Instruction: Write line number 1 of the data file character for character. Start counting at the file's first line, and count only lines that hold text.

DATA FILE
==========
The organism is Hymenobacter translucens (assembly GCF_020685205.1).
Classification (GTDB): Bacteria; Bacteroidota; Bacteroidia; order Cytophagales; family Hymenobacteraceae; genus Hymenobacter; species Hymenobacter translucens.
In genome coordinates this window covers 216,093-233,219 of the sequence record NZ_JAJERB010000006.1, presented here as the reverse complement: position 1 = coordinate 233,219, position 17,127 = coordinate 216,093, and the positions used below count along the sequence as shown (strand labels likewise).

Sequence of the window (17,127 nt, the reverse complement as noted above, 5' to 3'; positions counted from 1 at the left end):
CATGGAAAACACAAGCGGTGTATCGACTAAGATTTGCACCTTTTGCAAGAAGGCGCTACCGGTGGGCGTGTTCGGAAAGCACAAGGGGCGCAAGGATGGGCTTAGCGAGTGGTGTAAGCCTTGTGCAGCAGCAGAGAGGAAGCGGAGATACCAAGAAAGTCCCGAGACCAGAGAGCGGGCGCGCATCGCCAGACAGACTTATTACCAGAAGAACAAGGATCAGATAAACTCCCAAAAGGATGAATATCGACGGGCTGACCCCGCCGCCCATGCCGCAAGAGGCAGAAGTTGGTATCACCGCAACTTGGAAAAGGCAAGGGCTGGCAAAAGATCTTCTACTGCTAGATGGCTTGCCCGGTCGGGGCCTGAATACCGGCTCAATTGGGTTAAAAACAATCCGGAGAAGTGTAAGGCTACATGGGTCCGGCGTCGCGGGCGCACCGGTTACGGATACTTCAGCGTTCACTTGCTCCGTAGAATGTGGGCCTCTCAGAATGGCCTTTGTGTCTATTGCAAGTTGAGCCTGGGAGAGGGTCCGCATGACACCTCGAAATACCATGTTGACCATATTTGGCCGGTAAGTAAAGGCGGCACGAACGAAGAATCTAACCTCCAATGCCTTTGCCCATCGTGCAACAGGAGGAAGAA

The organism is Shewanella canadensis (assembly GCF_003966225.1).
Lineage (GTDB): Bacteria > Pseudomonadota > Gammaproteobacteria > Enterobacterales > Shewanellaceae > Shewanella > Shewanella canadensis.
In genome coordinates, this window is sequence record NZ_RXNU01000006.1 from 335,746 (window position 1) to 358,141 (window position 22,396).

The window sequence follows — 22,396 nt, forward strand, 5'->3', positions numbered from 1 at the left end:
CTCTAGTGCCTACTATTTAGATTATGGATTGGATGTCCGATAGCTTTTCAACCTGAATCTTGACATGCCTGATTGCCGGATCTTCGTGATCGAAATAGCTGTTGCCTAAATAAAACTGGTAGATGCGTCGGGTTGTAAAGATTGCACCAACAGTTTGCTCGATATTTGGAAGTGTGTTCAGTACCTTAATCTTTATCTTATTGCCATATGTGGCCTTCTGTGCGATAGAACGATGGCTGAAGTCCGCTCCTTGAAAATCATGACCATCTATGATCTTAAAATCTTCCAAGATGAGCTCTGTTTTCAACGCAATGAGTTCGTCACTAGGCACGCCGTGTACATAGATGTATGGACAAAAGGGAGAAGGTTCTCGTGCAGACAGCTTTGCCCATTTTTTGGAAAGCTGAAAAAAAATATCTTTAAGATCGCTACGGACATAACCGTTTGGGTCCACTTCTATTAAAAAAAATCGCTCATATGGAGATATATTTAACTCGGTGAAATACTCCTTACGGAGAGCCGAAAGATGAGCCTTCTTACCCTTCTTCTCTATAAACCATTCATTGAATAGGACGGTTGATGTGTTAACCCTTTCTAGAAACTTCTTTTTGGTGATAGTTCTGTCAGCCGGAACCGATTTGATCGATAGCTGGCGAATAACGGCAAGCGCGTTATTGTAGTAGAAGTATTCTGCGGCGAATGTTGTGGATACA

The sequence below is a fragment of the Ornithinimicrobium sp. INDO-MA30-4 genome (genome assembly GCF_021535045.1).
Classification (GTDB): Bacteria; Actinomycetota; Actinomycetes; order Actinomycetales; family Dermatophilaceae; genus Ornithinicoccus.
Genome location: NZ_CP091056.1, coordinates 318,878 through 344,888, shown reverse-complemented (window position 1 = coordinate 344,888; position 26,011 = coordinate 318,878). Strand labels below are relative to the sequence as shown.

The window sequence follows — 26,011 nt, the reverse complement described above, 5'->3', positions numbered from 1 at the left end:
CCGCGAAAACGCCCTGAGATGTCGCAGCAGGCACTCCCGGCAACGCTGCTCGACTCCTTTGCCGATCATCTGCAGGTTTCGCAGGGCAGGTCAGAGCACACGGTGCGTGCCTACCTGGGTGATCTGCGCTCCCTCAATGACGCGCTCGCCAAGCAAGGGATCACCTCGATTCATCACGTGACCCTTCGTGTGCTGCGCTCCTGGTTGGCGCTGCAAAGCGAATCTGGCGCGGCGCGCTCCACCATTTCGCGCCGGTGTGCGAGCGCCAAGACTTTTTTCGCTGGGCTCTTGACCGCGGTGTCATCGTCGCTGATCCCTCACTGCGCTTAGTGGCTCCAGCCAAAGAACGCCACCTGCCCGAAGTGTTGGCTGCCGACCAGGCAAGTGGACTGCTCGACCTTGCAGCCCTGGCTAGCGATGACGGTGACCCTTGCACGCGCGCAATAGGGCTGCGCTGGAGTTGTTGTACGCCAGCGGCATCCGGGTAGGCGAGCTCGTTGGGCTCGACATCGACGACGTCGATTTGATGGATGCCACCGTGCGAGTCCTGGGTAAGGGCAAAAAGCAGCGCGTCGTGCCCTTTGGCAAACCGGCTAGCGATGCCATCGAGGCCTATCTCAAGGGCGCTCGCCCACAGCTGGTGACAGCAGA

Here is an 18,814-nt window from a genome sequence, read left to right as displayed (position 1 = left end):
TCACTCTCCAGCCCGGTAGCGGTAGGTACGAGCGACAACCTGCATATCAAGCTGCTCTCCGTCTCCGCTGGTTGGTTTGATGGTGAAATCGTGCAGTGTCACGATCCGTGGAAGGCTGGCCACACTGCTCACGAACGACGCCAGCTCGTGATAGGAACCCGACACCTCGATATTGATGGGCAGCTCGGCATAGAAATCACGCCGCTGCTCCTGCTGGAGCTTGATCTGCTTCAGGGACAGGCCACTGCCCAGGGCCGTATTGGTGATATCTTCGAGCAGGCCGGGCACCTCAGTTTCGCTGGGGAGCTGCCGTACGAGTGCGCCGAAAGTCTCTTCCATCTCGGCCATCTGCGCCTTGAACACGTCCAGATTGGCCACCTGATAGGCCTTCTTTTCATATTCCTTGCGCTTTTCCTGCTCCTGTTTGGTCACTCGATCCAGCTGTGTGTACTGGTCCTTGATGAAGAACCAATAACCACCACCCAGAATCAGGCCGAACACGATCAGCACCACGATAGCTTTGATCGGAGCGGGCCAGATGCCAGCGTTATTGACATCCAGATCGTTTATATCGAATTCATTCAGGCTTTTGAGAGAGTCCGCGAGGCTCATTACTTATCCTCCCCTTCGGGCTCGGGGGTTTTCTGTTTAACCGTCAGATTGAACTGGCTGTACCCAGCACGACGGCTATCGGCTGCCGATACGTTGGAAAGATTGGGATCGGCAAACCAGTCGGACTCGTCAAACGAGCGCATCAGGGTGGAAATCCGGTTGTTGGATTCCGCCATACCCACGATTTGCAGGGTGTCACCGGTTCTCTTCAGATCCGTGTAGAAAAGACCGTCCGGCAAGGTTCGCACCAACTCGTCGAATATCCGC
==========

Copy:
The organism is Hymenobacter translucens (assembly GCF_020685205.1).